Britain’s Treasury chief is being urged to resist calls to cut the proportion of money the government allocates to overseas aid as he prepares to unveil the damage to the public finances wrought by the coronavirus pandemic
He is set to tell lawmakers later Wednesday that the deterioration in the public finances has been worse than at any time since wartime, but that now is not the time to announce widespread spending cuts and tax rises.
Figures last week showed that the country’s debt pile had passed the 2 trillion-pound ($2.7 trillion) mark for the first time in British history, taking it over 100% of annual national income.
Since the onset of the pandemic, the government has ratcheted up spending to support the economy during arguably its deepest recession in 300 years. As well as loosening the taps, including funding a dining discount scheme in the summer that cost the taxpayer around 849 billion pounds, according to Treasury figures released Wednesday, it has seen tax revenues fall sharply as the economy has shrunk.
Sunak is set to inform lawmakers that the British economy will have contracted by more than 10% by the end of the year.
With the public finances in such bad shape, he is set to make a start on repairing them. He is widely expected to freeze the pay of workers in the public sector and there are fears that he is to cut the proportion of Britain’s national income that the government allocates to foreign aid, to free up billions.
Concerns have mounted over recent days that the government is about to abandon its commitments on overseas aid. Some in the Conservative government have argued for a reduction in the commitment to maintain aid spending at 0.7% of national income to 0.5%.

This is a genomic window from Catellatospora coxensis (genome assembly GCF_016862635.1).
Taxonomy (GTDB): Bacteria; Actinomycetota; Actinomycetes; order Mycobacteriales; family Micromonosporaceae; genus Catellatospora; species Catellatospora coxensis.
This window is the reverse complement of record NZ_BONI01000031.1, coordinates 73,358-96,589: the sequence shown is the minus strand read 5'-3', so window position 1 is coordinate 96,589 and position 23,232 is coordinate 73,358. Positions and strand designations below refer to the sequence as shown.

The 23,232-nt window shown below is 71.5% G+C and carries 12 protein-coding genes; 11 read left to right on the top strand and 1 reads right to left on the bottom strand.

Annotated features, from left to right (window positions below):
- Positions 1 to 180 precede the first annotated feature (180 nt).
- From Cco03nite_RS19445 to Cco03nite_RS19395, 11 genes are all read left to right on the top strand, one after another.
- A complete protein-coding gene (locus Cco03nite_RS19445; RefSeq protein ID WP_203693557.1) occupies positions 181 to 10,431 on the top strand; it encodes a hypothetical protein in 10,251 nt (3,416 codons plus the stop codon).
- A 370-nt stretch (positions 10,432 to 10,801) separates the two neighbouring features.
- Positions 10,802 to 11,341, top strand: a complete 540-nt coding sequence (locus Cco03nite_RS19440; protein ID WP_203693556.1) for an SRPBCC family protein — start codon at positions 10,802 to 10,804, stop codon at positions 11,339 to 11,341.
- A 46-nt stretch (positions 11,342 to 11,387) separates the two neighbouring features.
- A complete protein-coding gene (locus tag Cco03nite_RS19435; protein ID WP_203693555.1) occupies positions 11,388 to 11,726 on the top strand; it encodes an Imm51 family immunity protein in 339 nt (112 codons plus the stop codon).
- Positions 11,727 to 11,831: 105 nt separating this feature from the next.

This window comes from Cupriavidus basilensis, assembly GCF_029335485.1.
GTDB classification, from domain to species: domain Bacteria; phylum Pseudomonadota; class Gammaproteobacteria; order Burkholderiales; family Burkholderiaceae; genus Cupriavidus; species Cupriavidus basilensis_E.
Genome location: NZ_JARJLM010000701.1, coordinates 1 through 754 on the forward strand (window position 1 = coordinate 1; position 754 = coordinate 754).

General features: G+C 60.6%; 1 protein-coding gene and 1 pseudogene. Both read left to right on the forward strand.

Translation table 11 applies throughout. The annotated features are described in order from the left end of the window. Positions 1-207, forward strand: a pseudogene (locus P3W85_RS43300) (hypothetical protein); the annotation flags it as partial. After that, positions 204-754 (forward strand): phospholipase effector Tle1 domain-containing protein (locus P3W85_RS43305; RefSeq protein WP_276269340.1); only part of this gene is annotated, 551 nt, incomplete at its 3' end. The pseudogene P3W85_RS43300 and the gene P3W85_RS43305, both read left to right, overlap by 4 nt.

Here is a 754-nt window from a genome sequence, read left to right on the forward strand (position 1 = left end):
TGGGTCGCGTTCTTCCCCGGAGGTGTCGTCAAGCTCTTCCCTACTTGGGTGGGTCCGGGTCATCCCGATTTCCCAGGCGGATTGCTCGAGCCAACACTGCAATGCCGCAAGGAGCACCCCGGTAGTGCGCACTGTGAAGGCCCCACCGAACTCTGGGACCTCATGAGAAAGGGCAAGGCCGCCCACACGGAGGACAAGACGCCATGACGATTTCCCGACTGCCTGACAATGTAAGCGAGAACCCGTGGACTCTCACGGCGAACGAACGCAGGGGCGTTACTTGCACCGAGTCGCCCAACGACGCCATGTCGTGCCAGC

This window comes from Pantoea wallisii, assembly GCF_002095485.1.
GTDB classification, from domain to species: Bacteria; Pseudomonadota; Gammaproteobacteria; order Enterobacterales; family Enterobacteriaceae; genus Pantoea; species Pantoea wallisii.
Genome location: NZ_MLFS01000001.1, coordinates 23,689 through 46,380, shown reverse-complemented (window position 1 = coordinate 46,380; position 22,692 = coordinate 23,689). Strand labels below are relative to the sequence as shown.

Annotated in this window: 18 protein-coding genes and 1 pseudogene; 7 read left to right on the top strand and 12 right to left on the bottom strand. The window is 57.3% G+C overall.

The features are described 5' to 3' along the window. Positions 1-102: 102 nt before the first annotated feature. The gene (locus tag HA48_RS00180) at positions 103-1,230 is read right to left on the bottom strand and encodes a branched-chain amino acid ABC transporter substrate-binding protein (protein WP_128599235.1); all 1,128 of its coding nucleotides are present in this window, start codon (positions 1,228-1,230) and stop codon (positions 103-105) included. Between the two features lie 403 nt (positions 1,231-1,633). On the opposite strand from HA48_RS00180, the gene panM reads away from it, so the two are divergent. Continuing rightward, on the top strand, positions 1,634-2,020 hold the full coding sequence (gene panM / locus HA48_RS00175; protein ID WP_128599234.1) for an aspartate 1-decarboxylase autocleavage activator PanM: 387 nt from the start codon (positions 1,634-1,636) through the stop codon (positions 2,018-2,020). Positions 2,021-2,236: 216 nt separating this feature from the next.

Nobel Prize laureate Malala Yousafzai joined calls for Sunak to make sure that the commitment is not ditched during his spending review, which will allocate money across governmental departments.
“COVID-19 could force 20 million more girls out of school,” she said. “To keep girls learning, we need leaders to prioritise education.”
Sunak has pledged to make jobs his “number one priority,” and is set to announce the launch of a three-year programme, worth 2.9 billion pounds ($3.8 billion) to help more than a million unemployed people get back into work in the wake of the pandemic.
Sunak, though, is braced for a backlash from trade unions over an expected freeze on public sector pay as he begins to repair public finances.
Sunak is also expected to announce measures to support Prime Minister Boris Johnson’s “levelling-up” agenda with the publication of the much-delayed National Infrastructure Strategy and investment across the U.K.’s regions, particularly in the north of England where the Conservatives won seats at the last general election.
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